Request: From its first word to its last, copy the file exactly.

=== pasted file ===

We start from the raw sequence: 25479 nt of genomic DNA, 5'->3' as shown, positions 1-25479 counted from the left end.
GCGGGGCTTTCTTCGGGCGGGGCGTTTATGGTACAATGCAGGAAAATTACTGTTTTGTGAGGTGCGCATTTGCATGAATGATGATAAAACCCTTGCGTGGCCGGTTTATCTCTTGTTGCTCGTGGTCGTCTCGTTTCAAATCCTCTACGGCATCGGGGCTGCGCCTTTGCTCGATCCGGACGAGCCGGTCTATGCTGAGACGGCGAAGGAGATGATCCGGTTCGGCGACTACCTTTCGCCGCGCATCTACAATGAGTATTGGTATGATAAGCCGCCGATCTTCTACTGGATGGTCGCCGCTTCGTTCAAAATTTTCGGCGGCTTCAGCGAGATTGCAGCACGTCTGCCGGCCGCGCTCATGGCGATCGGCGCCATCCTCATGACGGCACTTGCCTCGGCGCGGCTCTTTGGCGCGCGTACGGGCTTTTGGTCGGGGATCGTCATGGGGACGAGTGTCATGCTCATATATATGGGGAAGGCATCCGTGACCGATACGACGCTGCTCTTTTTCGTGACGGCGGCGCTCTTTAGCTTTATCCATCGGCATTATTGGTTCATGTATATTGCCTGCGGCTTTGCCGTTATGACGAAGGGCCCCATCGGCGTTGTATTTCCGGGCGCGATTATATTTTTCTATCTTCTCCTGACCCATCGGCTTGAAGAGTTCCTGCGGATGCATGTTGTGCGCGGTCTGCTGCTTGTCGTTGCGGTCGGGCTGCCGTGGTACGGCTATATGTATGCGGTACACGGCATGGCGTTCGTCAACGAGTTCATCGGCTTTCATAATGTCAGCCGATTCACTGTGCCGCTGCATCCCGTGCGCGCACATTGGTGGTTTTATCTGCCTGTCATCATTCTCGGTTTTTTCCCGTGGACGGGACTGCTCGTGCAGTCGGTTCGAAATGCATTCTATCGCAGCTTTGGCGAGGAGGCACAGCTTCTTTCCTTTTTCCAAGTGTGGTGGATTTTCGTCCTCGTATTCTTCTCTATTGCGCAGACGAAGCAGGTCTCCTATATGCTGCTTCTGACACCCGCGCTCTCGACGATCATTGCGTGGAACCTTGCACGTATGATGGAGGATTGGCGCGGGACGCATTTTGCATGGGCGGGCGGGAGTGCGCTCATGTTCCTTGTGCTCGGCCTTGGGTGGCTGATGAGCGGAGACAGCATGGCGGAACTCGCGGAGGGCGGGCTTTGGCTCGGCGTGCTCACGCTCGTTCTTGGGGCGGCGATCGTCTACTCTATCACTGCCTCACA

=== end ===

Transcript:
We start from the raw sequence: 25479 nt of genomic DNA, 5'->3' as shown, positions 1-25479 counted from the left end.
GCGGGGCTTTCTTCGGGCGGGGCGTTTATGGTACAATGCAGGAAAATTACTGTTTTGTGAGGTGCGCATTTGCATGAATGATGATAAAACCCTTGCGTGGCCGGTTTATCTCTTGTTGCTCGTGGTCGTCTCGTTTCAAATCCTCTACGGCATCGGGGCTGCGCCTTTGCTCGATCCGGACGAGCCGGTCTATGCTGAGACGGCGAAGGAGATGATCCGGTTCGGCGACTACCTTTCGCCGCGCATCTACAATGAGTATTGGTATGATAAGCCGCCGATCTTCTACTGGATGGTCGCCGCTTCGTTCAAAATTTTCGGCGGCTTCAGCGAGATTGCAGCACGTCTGCCGGCCGCGCTCATGGCGATCGGCGCCATCCTCATGACGGCACTTGCCTCGGCGCGGCTCTTTGGCGCGCGTACGGGCTTTTGGTCGGGGATCGTCATGGGGACGAGTGTCATGCTCATATATATGGGGAAGGCATCCGTGACCGATACGACGCTGCTCTTTTTCGTGACGGCGGCGCTCTTTAGCTTTATCCATCGGCATTATTGGTTCATGTATATTGCCTGCGGCTTTGCCGTTATGACGAAGGGCCCCATCGGCGTTGTATTTCCGGGCGCGATTATATTTTTCTATCTTCTCCTGACCCATCGGCTTGAAGAGTTCCTGCGGATGCATGTTGTGCGCGGTCTGCTGCTTGTCGTTGCGGTCGGGCTGCCGTGGTACGGCTATATGTATGCGGTACACGGCATGGCGTTCGTCAACGAGTTCATCGGCTTTCATAATGTCAGCCGATTCACTGTGCCGCTGCATCCCGTGCGCGCACATTGGTGGTTTTATCTGCCTGTCATCATTCTCGGTTTTTTCCCGTGGACGGGACTGCTCGTGCAGTCGGTTCGAAATGCATTCTATCGCAGCTTTGGCGAGGAGGCACAGCTTCTTTCCTTTTTCCAAGTGTGGTGGATTTTCGTCCTCGTATTCTTCTCTATTGCGCAGACGAAGCAGGTCTCCTATATGCTGCTTCTGACACCCGCGCTCTCGACGATCATTGCGTGGAACCTTGCACGTATGATGGAGGATTGGCGCGGGACGCATTTTGCATGGGCGGGCGGGAGTGCGCTCATGTTCCTTGTGCTCGGCCTTGGGTGGCTGATGAGCGGAGACAGCATGGCGGAACTCGCGGAGGGCGGGCTTTGGCTCGGCGTGCTCACGCTCGTTCTTGGGGCGGCGATCGTCTACTCTATCACTGCCTCACA